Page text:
Plant breeders, Sempervivum breeders among them, are addicted, driven and enthusiastic. They spend years making crosses, hybridizing, raising, trialing and culling the outcomes of their breeding efforts.
Some of the most famous breeders of Sempervivum, or hens and chicks were Helen Payne, Ed Skrocki and David Ford. These three, and many others too, brought Sempervivum into new prominence as a garden plant.
Over the decades since their great promotional efforts, Sempervivum gradually fell out of favor; only recently in the past few years have they reached new gardeners, almost as if they've just been invented. New addicts have emerged, more obsessed with these old favorites than the plant breeders themselves.
There isn't a lot of information about these great gardeners; I've been lucky enough to dig up a few files about their lives and in one case at least, their death.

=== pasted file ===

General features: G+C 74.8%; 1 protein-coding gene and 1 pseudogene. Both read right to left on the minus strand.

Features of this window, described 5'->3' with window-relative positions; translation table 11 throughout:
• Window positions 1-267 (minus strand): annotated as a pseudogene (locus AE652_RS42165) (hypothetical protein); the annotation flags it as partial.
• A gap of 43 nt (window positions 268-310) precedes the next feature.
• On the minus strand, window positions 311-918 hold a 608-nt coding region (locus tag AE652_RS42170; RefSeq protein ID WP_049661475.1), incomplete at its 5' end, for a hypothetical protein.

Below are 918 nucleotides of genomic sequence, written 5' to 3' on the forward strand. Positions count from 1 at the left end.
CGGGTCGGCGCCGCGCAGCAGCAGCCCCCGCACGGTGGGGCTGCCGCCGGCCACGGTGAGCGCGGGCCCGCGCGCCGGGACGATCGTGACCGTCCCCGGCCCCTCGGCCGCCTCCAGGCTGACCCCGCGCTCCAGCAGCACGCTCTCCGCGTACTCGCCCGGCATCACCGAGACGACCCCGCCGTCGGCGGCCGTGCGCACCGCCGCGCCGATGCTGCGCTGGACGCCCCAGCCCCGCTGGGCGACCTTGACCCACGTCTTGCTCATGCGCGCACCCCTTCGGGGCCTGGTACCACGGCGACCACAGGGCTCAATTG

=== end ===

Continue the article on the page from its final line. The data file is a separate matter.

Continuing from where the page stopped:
There are also videos that give a whole new insight into the way that Ed Skrocki thought and some of his odd ways; packing up a hearse with his plants to sell in markets and to deliver to garden centers is one memorable thing that people always mention.
David Ford grew his collection on a rooftop, and when he died, as happens so many times with plant collections, his plants were scattered to the winds.
Helen Payne and Ed Skrocki were best known for their ability to maintain their avid interest throughout their lives, leaving behind a rich legacy of new Sempervivum cultivars.
See more memories about Ed Skrocki here.
Eager to grow your very own hybrid Sempervivum? It's not hard, just be patient because it can take several years to see the changes as the plants reach maturity.
I use the winter sow method to quickly and easily propagate lots of these plants, using my own seed that I collect from the flower heads as the aging hens die off.
Drool over the gorgeous hens and chicks here;